DeVoy said his calculations show that the Department of Corrections will run out of money on Dec. 12 unless there is a supplemental appropriation.
"We're going to do what we think we need to do and is the right thing for the county. We're going to do the right thing right to the end," said DeVoy. "We decide who to hire and we're going ahead with that."
"It's a roll of the dice," said Taylor, who pointed out that a supplemental appropriation request will require that the county delegation hold a public hearing on the request.
"We have to make it clear that the budget approved by the delegation is not our idea. It will make legislators see if people in the county agree with them," said Taylor.
Commissioners attempted to get the delegation to reconsider the budget at a meeting which it had scheduled for March 28, but which was attended by only six legislators, none of whom had voted to support the budget which was approved by the delegation by a 9-6 vote last month.
Taylor said the budget adopted by the delegation appeared to have only one goal – to limit the amount raised by taxes to no more than it was last year, and was not designed to provide sufficient funding to open the community corrections facility or for the sheriff's department to fulfill its responsibilities.
He and DeVoy agreed to cut the lines in each department's budget by the same percentage that the delegation had approved for funding the total department budget. Waring said he didn't think that was a responsible way to handle the budget and urged a more methodical approach to building the case for a supplemental appropriation.
Last month the delegation voted to cut the proposed $28 million county budget by over a half-million dollars and to maintain the amount to be raised from county taxpayers at same level as last year, $12,963,440.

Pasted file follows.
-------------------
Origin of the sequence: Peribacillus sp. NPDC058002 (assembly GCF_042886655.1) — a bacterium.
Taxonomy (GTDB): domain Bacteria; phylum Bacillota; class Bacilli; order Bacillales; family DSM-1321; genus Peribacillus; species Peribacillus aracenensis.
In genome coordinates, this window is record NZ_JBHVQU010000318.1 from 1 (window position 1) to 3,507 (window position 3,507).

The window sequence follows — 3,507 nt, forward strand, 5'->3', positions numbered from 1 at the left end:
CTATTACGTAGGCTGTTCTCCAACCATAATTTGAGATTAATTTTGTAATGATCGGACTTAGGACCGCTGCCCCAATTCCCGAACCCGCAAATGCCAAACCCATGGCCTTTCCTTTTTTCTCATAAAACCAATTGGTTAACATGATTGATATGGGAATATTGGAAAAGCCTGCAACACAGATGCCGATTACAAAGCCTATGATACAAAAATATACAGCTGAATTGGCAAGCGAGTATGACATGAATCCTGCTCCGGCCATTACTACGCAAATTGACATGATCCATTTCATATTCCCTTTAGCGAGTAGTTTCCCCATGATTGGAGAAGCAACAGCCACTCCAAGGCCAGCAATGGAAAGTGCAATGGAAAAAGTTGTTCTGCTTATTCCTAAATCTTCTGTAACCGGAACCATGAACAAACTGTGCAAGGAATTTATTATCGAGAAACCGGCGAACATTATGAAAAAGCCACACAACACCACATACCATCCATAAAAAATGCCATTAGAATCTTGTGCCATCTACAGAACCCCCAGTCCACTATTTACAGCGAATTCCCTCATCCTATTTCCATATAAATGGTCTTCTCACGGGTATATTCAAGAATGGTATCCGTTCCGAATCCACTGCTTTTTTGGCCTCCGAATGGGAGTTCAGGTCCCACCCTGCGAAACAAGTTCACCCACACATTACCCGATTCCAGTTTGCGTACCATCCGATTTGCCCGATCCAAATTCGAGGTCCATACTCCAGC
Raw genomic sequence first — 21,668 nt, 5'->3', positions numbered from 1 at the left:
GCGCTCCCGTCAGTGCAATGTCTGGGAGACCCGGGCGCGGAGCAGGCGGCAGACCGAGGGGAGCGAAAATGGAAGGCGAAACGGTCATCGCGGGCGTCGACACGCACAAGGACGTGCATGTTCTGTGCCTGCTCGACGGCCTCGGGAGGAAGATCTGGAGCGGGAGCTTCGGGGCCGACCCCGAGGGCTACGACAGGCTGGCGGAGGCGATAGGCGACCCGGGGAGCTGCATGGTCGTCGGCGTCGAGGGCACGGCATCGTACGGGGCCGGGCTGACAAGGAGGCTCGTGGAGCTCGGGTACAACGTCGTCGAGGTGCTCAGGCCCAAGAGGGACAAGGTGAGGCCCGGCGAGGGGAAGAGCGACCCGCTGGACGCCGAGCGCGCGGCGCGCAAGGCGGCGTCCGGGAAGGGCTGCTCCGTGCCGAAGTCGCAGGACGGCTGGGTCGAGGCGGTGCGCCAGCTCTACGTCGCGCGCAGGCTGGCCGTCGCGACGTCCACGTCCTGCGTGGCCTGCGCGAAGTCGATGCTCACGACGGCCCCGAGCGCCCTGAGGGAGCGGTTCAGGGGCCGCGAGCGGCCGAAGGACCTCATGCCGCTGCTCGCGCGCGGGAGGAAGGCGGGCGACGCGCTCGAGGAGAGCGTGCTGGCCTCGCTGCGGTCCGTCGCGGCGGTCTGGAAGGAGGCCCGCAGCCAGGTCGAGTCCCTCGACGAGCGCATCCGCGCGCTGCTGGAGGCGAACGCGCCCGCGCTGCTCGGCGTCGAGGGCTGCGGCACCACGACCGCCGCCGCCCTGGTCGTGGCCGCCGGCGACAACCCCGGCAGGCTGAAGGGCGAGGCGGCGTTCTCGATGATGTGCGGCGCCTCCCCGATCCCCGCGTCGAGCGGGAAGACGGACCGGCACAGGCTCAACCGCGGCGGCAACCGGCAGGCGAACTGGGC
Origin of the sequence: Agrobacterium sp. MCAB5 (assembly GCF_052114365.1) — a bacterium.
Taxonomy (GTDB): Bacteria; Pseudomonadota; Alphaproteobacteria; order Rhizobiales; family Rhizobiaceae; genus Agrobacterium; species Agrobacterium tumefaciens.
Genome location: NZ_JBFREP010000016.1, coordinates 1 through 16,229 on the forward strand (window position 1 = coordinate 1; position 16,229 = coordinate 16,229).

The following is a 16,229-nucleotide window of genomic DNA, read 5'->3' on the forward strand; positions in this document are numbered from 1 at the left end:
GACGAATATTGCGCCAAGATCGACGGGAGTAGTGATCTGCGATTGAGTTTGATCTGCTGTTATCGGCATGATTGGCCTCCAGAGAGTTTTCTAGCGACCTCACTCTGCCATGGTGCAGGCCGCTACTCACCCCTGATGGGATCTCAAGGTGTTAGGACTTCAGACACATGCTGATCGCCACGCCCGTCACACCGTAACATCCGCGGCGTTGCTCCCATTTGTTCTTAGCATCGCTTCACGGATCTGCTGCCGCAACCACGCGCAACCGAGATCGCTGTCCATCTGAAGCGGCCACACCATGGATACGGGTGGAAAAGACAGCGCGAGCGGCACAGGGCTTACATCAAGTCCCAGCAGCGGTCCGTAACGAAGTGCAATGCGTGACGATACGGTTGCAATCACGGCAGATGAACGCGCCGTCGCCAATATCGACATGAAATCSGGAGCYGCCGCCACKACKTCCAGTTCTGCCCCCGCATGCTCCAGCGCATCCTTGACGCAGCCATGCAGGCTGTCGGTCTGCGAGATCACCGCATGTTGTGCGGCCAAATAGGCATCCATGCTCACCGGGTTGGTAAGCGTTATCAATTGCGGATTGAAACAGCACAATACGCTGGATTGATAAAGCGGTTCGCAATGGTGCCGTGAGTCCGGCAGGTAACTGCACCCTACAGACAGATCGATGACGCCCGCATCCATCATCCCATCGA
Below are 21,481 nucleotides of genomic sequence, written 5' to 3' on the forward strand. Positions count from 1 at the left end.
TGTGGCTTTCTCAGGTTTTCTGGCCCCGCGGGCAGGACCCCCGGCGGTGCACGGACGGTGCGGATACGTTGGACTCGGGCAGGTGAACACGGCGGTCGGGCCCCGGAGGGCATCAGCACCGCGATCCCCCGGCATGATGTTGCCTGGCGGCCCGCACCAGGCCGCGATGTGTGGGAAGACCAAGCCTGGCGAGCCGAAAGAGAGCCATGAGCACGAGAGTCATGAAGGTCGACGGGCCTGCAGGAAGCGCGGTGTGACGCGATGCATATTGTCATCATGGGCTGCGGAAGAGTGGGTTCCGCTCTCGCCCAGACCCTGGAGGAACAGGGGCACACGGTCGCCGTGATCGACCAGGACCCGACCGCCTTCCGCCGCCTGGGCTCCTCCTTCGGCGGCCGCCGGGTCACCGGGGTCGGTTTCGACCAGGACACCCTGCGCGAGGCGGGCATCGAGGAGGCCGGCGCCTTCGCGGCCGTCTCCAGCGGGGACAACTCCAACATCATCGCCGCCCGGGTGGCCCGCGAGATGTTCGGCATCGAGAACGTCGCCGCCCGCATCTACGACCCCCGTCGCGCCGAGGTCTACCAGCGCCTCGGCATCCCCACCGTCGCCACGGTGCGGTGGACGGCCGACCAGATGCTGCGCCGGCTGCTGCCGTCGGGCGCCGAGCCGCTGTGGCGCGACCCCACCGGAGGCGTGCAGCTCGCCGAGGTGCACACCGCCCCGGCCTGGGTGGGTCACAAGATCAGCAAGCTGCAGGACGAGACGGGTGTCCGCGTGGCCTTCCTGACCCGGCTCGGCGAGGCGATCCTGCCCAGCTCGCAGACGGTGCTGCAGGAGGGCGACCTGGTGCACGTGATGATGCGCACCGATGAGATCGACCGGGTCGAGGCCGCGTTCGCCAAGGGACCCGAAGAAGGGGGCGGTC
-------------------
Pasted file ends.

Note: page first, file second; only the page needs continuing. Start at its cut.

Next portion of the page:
The action came on a motion offered by Rep. Marc Abear (R-Meredith) to cut $545,804 from the budget, reducing it to $27,487,463.
Abear's budget cut $126,736 from the Sheriff's Department, eliminating overtime, one deputy and one dispatcher, and cut $44,562 from the Belknap County Nursing Home for an activities position.
It also cut $40,000 from the dietary department at the Belknap County House of Corrections and incorporated a $53,344 cut already made by the delegation for the hiring of two Department of Corrections officers.
On the revenue side it included $290,100 from a bill which has not been adopted by the legislature for the state paying 15 percent of retirement system costs and $175,000 from the Gunstock Recreation Area. Currently there is no agreement with Gunstock on the payment and $100,000 is being discussed as the amount which will be paid.

Laconia firefighters rack up more than $600,000 in overtime


LACONIA — As city officials prepare to begin their yearly budget process, one category of expenditure looms large – firefighter overtime pay.

Last year, almost every firefighter took home thousands of dollars in overtime in addition to their regular compensation.

A dozen firefighters earned more than $20,000 in overtime alone, boosting some annual wages to more than $90,000.

In all, the 40-member department racked up about $600,000 in overtime last calendar year, by far the most of any city department. The city was responsible for about half that amount, with Lakes Region General Hospital picking up much of the rest of the expense through an ambulance contract.

City Manager Scott Myers said overtime is not unusual in the fire service, particularly for a busy department that handles emergencies 24 hours a day, seven days a week.